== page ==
14. 14. Variation a key to outcomesVariation over time in:● State capacity & interest● Available resources ● Regional taxation and fiscal strength ● donor policy & aid flows● Decentralization heightened variation ● Many key factors local ● Type of plantation company at the district level ● Private company vs state-owned company
  15. 15. Variety key outcomes in KalBar● Best practice plantation ● Solid plantation profit ● Smallholders credit free within three-four years● Critical factors: ● Smallholders: leadership, agency & unity ● Reject the 7.5:2 hectare ratio division ● Government desire for this plantation to work ● High quality seedlings; access to fertiliser ● High CPO prices ● Smallholder training executed
  16. 16. Key issues commonly heard● Land tenure issues ● Certifikasi Hak Milik (Land certificates) Agro-● Agro-economic issues ● Harga Pupuk (Fertiliser prices) ● Lack of guidance/help on farming● Infrastructure issues ● Kondisi Jalan (Road conditions)
  17. 17. Key issues commonly heard● Supply chain governance issues ● Janji yang tidak terpenuhi oleh perusahaan (Company promises not met /misunderstanding) ● Sistem pola yang tidak adil (unfair scheme arrangements) ● Petani berdasi (literally ‘farmers wearing ties’) ● Bapak angkat to mitra benaran (Role of Cooperatives)
  18. 18. Conclusion● Provision of advice and training to smallholders a key – technical and organizational● Oversight and follow-up critical● Conflict management systems at the local level● Outreach and implementation monitored more closely by government
  19. 19. Roundtable on SustainablePalm Oil ● In 2004, a round table dialogue of industry, producers and NGOs has started to address this ● WWF and Unilever were among the founders, Solidaridad joined in 2008 as a member ● RSPO provides a code for Sustainable Palm Oil production ● POPSI provides producer support towards RSPO certification
  20. 20. POPSI program● Set up by Solidaridad for RSPO members● WWF in advisory role● Support small farmers and farm workers to apply good practices according to RSPO● With technical support, farmers can improve their skills on soil, crop and pest management● With organizational support, farmers are able to get better prices and improve marketing● In 2009-10, POPSI was active in Indonesia, Malaysia, Papua New Guinea, Ghana, Brazil and Colombia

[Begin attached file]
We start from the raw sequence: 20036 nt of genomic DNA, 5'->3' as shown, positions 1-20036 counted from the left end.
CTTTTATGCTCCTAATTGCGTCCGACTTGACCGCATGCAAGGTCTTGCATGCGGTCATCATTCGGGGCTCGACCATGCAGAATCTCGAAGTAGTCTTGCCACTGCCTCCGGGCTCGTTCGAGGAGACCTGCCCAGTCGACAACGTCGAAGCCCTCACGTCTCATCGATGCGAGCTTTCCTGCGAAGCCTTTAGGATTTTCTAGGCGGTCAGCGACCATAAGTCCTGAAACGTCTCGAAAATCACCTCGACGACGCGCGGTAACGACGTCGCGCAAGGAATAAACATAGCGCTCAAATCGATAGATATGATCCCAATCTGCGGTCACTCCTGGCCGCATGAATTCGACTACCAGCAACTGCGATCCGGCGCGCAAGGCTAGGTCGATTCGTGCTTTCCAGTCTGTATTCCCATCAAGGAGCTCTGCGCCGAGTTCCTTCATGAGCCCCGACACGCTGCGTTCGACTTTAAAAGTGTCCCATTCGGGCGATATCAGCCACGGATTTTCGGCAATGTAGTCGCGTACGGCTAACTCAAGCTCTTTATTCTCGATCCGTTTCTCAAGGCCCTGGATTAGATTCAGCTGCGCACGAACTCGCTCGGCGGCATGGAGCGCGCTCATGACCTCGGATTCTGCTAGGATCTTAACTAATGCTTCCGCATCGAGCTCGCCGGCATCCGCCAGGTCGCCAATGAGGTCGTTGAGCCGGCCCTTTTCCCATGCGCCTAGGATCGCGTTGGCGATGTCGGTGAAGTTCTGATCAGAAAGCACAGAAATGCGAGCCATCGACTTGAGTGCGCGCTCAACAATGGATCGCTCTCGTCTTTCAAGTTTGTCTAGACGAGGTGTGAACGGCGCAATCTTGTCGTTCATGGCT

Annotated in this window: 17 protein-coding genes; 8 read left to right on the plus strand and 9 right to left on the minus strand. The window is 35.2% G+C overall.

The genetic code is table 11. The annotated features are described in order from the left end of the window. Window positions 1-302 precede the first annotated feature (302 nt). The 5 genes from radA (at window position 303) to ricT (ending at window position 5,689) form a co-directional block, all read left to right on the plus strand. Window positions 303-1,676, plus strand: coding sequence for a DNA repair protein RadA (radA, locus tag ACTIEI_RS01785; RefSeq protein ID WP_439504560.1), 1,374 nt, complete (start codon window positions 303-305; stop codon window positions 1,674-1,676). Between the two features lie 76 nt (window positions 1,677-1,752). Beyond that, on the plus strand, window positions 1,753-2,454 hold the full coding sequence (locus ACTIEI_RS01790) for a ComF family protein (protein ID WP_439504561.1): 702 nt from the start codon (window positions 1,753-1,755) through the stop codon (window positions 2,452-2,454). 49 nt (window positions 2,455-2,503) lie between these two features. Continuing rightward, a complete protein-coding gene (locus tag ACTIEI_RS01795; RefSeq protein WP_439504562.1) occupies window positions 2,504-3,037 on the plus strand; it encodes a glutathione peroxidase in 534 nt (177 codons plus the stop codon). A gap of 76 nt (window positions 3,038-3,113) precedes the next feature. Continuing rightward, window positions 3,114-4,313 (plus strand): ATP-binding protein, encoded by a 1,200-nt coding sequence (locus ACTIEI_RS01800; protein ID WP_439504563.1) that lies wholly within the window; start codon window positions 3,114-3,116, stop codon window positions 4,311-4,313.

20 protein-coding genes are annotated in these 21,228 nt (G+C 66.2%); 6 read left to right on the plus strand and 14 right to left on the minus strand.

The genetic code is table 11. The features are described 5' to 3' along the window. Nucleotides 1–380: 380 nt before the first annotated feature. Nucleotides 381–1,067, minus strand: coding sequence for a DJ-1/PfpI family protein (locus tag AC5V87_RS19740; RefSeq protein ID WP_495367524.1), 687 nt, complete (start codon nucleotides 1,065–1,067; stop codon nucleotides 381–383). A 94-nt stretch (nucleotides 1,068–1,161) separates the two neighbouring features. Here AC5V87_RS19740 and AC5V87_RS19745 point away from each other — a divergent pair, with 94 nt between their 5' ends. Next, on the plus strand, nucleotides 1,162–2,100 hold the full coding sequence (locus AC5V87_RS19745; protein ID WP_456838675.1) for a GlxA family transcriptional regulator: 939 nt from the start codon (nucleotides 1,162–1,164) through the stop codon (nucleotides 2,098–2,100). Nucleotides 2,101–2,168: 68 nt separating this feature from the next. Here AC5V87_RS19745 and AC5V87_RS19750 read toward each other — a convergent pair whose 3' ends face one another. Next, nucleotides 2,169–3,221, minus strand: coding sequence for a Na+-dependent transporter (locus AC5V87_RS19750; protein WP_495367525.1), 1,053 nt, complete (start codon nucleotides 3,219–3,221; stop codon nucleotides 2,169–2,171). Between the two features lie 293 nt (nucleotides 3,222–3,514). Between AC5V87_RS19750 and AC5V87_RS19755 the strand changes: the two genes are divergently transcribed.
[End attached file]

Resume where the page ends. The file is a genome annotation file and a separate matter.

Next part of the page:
21. 21. Tribal communities andworkers,workers, Sarawak ● 100 tribal community smallholders ● 1,500 plantation workers ● Linkage to Keresa: RSPO-certified palm oil mill with intl. clients
  22. 22. Palm oil smallholders, Ghana smallholders, ● With POPSI support, 5,500 farmers are trained ● First 500 certified in 2011, rest in 2012/13 ● Linked to RSPO member GOPDC ● Three more mills with outgrowers potentially interested
  23. 23. Cooperatives andsmallholders,smallholders, Latin America ● Brazil, Colombia, Honduras ● Cooperative with 120 members and 750 family farms supported to meet RSPO by 2013 ● Another 4,000 ha and cooperative under development ● Unilever indicated to buy CPO from 2012
  24. 24. POPSI open for applications● For RSPO members● Preferably in supply chain consortium● Benefits to smallholders and/or workers● 1-3 year projects● 40% cofunding by POPSI of overall budget● In-kind applicant / supply chain contributions acceptable under some conditions
  25. 25. attention! Thank you for your attention!For more information
  26. 26. Photo creditsDisclaimerEfforts have been undertaken to contact the authors of all photo’s in this presentation. However, this hasnot been realised for the smallholder pictures obtained from the internet on slides 23-25. Please do notduplicate these for external use. Photographers that claim copyrights for photo’s on slides 23-25 can getin touch with solidaridad to have their photo’s properly credited.Slide 1,8 © WildAsia/POPSISlides 4-7, 9, 27 © SolidaridadSlide 21 © Pieter Sijbrandij/Solidaridad